Friday, April 4, 2008


Thursday evening, and after dinner has been served, and the dishes are languishing in the sink, I have settled down to my Grandpa Brennaman’s old dinner table, to taste through a couple of wines we just got in courtesy of the Grateful Palate, an importer of powerful fruit bombs championed by the likes of Robert Parker and Harvey Steinam, as well as high-alcohol wine fans everywhere. Though not my usual cup of tea, I decided that I’ll exercise my palate by tasting the new Strong Arms Shiraz 2006 ($9.49) from Grateful Palate big cheese Dan Phillips, and his latest hired gun winemaker superstar Chris Ringland, as well as a pair of ultrarare oddballs from Tscharke: The Curse Zinfandel 2006 and Only Son Tempranillo Graciano 2006 (both $18.49).

Tasting order be damned, I started with the Strong Arms Shiraz, which is one of the latest concoctions from Chris Ringland and Dan Phillips’ R Winery. What starts off fairly subtle, this little red has a ruby red to light purple color in the glass, giving off lots of raspberry, blackberry and hints of red flowers and cinnamon in the bouquet. There is more red berry and spice across the palate, with splashes of dark chocolate, notes of tobacco and smoke, and medium body and tannins throughout the finish. All-in-all, not a bad drink for $10. (My wife didn’t like this one much, though the label did catch her eye.)

Next up, I opted for the Tscharke The Curse, a late harvested Zinfandel clocking in at 15.5% alcohol. I fully expected a very sweet, raisiny dessert wine, but instead, was greeted by a medium-to-full bodied red with a surprising balance of acidity. The color was a bit more purple than the Strong Arms, and the aroma lent itself to more licorice, red currants and white pepper. On the tongue, there were elements of raspberry, dragonfruit, espresso and cocoa powder. A bit odd, I know, but so is a Zinfandel from the Barossa Valley. It finishes long, with medium tannins, and good balance. It is definitely one of those wines you should try for yourself. (My wife agreed that this one was the best of the three.)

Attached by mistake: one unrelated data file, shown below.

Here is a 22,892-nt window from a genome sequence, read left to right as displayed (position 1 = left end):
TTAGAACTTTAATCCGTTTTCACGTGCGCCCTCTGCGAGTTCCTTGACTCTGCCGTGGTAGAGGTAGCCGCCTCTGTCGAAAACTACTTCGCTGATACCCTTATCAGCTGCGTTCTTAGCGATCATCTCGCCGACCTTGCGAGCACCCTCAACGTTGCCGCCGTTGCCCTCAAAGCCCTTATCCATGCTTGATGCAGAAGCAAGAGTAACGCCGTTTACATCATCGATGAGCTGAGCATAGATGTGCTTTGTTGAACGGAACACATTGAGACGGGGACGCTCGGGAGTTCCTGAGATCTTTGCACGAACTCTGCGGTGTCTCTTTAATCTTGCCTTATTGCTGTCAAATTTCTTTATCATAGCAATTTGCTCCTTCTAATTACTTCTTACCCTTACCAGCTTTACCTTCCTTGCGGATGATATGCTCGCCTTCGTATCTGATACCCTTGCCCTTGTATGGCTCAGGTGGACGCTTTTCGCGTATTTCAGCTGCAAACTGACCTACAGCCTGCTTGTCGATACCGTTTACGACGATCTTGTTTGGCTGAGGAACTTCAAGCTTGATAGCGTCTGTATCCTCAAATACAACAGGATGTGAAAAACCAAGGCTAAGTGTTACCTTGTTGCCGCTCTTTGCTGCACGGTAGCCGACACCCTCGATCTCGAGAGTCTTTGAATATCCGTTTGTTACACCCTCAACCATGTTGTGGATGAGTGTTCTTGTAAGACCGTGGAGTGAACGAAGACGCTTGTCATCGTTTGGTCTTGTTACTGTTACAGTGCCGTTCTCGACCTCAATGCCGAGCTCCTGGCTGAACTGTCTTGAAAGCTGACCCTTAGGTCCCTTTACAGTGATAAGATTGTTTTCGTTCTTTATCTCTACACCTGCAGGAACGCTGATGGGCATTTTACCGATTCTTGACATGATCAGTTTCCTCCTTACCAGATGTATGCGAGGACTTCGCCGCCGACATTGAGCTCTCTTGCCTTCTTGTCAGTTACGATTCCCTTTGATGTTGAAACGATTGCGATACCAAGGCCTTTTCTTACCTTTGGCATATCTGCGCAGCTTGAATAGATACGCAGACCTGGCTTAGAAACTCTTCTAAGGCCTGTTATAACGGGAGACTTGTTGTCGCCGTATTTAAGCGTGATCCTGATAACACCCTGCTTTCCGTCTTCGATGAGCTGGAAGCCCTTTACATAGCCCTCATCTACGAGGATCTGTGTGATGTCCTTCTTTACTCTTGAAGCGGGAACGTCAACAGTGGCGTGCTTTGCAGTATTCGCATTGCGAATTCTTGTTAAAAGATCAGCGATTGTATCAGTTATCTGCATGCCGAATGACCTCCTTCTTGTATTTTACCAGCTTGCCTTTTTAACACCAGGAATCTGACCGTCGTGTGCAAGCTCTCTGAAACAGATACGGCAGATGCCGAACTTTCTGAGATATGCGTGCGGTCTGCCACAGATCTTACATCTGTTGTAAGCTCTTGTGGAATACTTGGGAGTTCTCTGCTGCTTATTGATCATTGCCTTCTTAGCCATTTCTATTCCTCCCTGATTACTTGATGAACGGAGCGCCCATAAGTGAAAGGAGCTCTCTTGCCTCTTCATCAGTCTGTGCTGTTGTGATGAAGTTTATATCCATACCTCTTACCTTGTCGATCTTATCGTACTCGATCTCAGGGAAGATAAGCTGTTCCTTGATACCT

So before I head off to bed (my eyes start drooping before the 10 o’clock news), I wrapped up my little taste test with the Tscharke Only Son, a high-alcohol blend of Tempranillo and Graciano (neither of which is all that prevalent in Australia, with Graciano fast becoming an endangered fruit even in its native Spain). Essentially an Aussie Rioja, this medium-to-full-bodied red was deep purple in color with more floral character in the glass than The Curse. It possesses quite a lot of red berry fruit, even a bit of black cherry and hints of cola. There are a lot of spices on the palate, though those notes exercise much restraint under the veil of oak. Once again, a big alcohol wine that you really couldn’t tell by the taste, that’s for sure. The finish is round and pleasing, as if taking a bite out of a caramelized red berry tart with mocha powder. (My wife thought the finish was too tart, and gave this a Caesarean thumbs-down.)

All three of these wines aren’t long for our shelves. We received only a small allocation of the Strong Arms (15 cases) and a laughable few bottles of the two Tscharkes (I felt compelled to try these two only because I never seem to know how to answer people when asked whether I’ve had these ridiculously allocated wines). I hope that you can try these, and I look forward to sharing more tasting notes with you.


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